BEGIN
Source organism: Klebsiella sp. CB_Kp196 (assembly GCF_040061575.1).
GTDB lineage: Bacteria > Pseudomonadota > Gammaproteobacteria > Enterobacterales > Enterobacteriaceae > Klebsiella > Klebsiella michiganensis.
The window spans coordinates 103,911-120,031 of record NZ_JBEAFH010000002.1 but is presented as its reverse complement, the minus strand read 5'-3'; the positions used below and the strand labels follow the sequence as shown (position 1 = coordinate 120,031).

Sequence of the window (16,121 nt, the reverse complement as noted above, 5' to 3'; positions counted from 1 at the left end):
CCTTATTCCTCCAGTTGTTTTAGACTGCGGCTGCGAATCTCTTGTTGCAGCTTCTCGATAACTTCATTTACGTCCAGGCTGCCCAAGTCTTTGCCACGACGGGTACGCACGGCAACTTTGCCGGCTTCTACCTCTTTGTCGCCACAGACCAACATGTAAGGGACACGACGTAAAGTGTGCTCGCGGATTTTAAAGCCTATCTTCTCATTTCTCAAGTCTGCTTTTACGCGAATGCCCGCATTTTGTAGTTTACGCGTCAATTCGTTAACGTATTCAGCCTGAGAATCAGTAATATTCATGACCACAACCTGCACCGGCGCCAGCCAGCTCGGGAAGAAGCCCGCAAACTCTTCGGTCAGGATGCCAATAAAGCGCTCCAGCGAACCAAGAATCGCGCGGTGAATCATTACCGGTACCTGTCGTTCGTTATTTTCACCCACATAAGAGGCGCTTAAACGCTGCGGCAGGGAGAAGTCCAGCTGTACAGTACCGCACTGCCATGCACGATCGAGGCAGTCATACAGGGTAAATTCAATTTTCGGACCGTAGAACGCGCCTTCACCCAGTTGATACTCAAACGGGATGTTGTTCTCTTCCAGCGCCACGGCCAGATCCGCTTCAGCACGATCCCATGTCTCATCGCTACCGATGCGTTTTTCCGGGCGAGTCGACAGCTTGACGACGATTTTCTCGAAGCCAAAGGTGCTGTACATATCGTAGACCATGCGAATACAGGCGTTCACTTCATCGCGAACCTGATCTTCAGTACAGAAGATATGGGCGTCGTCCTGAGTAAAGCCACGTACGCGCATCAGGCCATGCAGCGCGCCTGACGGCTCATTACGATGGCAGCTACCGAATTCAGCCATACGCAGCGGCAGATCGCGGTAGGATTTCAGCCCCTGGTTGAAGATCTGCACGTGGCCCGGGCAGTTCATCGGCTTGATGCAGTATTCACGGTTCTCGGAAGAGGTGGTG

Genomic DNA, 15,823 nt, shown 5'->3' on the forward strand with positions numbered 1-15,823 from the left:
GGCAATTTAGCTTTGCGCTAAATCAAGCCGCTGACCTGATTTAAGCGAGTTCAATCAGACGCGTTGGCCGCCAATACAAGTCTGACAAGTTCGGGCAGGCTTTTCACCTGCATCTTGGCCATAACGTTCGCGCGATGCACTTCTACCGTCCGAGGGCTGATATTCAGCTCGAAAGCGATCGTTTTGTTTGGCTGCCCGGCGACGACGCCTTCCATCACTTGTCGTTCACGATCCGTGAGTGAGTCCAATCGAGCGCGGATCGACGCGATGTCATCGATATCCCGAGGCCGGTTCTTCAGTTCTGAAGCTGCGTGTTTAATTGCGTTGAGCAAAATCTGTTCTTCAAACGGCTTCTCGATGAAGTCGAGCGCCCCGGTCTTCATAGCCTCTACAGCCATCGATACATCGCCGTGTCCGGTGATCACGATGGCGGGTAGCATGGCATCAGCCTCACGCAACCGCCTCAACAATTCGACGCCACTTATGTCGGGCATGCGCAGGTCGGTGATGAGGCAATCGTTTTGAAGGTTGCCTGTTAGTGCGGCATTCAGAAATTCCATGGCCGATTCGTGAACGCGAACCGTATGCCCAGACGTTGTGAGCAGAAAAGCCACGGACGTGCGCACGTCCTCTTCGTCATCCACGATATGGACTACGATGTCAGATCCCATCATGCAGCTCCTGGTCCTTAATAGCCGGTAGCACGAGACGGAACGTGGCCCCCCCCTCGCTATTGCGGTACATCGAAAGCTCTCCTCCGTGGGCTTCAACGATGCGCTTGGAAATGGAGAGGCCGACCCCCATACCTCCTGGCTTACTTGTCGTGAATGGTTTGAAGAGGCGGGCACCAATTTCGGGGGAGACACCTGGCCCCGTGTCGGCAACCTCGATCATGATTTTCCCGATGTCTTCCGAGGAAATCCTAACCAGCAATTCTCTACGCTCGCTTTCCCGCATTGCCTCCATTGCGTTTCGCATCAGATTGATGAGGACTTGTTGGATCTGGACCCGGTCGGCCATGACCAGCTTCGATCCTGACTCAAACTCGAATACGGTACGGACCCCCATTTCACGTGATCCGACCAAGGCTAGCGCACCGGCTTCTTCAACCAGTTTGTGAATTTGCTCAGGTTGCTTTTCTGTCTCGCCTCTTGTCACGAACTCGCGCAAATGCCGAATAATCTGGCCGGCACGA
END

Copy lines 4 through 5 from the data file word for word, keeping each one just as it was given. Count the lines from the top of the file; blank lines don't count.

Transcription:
Sequence of the window (16,121 nt, the reverse complement as noted above, 5' to 3'; positions counted from 1 at the left end):
CCTTATTCCTCCAGTTGTTTTAGACTGCGGCTGCGAATCTCTTGTTGCAGCTTCTCGATAACTTCATTTACGTCCAGGCTGCCCAAGTCTTTGCCACGACGGGTACGCACGGCAACTTTGCCGGCTTCTACCTCTTTGTCGCCACAGACCAACATGTAAGGGACACGACGTAAAGTGTGCTCGCGGATTTTAAAGCCTATCTTCTCATTTCTCAAGTCTGCTTTTACGCGAATGCCCGCATTTTGTAGTTTACGCGTCAATTCGTTAACGTATTCAGCCTGAGAATCAGTAATATTCATGACCACAACCTGCACCGGCGCCAGCCAGCTCGGGAAGAAGCCCGCAAACTCTTCGGTCAGGATGCCAATAAAGCGCTCCAGCGAACCAAGAATCGCGCGGTGAATCATTACCGGTACCTGTCGTTCGTTATTTTCACCCACATAAGAGGCGCTTAAACGCTGCGGCAGGGAGAAGTCCAGCTGTACAGTACCGCACTGCCATGCACGATCGAGGCAGTCATACAGGGTAAATTCAATTTTCGGACCGTAGAACGCGCCTTCACCCAGTTGATACTCAAACGGGATGTTGTTCTCTTCCAGCGCCACGGCCAGATCCGCTTCAGCACGATCCCATGTCTCATCGCTACCGATGCGTTTTTCCGGGCGAGTCGACAGCTTGACGACGATTTTCTCGAAGCCAAAGGTGCTGTACATATCGTAGACCATGCGAATACAGGCGTTCACTTCATCGCGAACCTGATCTTCAGTACAGAAGATATGGGCGTCGTCCTGAGTAAAGCCACGTACGCGCATCAGGCCATGCAGCGCGCCTGACGGCTCATTACGATGGCAGCTACCGAATTCAGCCATACGCAGCGGCAGATCGCGGTAGGATTTCAGCCCCTGGTTGAAGATCTGCACGTGGCCCGGGCAGTTCATCGGCTTGATGCAGTATTCACGGTTCTCGGAAGAGGTGGTG